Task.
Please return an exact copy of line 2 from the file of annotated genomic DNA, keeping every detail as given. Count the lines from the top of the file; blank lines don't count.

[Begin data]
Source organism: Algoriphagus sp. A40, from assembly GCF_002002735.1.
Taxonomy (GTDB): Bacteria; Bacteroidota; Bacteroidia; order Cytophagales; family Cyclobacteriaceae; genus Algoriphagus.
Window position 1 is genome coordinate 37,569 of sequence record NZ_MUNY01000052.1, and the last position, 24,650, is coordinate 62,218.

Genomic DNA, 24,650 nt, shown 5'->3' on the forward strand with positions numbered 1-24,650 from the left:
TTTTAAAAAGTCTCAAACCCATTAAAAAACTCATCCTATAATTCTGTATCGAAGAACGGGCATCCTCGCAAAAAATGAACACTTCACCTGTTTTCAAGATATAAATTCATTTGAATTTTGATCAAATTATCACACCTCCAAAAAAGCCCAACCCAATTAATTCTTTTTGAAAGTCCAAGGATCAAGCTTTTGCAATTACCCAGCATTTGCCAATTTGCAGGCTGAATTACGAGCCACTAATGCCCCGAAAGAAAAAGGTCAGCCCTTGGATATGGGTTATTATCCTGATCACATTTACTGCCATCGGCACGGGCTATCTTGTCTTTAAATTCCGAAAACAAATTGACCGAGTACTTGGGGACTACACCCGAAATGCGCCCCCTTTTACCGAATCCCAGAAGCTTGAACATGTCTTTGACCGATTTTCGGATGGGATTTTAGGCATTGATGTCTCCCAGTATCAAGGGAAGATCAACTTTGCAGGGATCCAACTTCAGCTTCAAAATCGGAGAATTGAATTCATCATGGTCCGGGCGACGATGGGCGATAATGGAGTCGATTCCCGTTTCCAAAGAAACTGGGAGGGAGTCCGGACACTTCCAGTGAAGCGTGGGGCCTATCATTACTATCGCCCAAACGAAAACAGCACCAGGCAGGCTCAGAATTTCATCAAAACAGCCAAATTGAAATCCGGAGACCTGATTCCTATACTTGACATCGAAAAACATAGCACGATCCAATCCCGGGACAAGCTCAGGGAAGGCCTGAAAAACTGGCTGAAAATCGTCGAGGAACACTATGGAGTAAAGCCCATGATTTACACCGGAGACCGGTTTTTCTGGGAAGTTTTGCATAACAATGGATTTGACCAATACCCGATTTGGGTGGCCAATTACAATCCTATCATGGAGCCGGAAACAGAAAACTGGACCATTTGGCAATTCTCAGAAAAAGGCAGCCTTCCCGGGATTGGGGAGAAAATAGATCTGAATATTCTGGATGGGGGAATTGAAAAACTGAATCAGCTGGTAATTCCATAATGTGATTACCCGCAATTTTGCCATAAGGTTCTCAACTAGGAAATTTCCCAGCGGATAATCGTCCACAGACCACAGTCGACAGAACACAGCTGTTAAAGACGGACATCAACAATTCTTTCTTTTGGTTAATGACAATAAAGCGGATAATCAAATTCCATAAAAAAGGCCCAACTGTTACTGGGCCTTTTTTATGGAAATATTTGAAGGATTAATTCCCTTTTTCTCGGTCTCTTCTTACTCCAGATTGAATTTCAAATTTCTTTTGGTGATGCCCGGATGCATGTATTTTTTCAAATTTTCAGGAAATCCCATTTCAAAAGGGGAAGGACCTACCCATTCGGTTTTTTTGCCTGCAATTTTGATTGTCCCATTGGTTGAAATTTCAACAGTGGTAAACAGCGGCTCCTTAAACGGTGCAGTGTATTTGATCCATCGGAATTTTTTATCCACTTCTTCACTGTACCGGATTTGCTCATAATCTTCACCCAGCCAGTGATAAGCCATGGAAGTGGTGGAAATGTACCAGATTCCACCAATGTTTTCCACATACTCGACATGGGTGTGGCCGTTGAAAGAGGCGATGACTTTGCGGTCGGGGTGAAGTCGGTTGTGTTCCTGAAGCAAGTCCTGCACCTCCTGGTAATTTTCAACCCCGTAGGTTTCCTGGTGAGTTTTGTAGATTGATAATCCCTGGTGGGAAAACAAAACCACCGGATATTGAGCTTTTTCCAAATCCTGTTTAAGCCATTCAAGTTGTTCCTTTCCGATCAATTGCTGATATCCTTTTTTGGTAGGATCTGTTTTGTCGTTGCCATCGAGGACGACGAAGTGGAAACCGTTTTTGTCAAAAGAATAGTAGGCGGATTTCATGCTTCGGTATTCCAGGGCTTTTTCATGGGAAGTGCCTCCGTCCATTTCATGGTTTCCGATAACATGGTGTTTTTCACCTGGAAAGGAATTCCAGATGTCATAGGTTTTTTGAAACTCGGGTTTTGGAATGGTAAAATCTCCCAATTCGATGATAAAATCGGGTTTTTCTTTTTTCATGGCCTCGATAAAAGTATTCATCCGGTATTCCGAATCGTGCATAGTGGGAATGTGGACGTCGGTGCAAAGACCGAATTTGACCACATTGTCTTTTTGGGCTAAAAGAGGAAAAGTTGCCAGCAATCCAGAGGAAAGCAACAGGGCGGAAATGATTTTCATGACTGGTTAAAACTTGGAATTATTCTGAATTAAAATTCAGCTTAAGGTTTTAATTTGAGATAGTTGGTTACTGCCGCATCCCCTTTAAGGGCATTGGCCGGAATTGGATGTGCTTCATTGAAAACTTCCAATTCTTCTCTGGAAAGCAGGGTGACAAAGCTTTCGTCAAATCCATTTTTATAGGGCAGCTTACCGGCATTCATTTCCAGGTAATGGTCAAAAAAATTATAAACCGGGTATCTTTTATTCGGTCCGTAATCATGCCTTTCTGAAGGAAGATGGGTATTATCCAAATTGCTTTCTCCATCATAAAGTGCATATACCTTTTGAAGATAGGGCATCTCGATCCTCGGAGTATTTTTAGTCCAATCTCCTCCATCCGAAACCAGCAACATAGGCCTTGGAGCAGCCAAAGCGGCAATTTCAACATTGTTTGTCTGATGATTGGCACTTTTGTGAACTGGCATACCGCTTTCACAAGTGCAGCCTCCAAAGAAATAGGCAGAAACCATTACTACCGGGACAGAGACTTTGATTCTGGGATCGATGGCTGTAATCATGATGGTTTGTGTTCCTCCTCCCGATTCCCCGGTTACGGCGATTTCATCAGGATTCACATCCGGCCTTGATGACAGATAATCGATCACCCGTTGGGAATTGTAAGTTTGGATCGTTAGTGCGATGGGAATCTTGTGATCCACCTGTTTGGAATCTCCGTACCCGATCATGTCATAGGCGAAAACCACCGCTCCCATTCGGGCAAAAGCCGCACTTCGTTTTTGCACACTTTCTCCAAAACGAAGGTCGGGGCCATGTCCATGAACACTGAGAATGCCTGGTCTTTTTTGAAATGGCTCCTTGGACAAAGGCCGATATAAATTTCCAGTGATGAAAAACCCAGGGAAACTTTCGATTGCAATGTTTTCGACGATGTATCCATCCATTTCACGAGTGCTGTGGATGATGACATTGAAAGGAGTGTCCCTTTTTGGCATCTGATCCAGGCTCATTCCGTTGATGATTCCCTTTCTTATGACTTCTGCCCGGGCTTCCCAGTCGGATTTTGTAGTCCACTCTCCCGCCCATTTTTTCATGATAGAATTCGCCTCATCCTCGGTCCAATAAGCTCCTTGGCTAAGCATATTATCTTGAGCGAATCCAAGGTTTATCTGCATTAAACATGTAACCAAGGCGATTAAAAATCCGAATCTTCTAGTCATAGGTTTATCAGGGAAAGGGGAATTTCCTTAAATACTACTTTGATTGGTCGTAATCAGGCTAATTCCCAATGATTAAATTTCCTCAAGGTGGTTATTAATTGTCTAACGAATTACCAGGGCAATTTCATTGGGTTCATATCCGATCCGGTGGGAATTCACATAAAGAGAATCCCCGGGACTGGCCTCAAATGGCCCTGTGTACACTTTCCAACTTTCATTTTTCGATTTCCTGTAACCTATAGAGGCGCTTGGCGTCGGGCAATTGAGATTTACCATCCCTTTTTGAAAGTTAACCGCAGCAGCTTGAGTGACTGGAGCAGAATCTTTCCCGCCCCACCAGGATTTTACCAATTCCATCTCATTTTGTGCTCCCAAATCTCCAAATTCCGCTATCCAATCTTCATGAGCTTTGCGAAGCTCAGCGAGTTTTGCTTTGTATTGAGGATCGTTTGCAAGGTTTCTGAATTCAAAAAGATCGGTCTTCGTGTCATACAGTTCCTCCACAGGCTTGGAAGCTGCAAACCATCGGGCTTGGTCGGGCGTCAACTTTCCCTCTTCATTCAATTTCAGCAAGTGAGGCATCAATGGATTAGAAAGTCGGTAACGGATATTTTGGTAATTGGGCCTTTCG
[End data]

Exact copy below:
Taxonomy (GTDB): Bacteria; Bacteroidota; Bacteroidia; order Cytophagales; family Cyclobacteriaceae; genus Algoriphagus.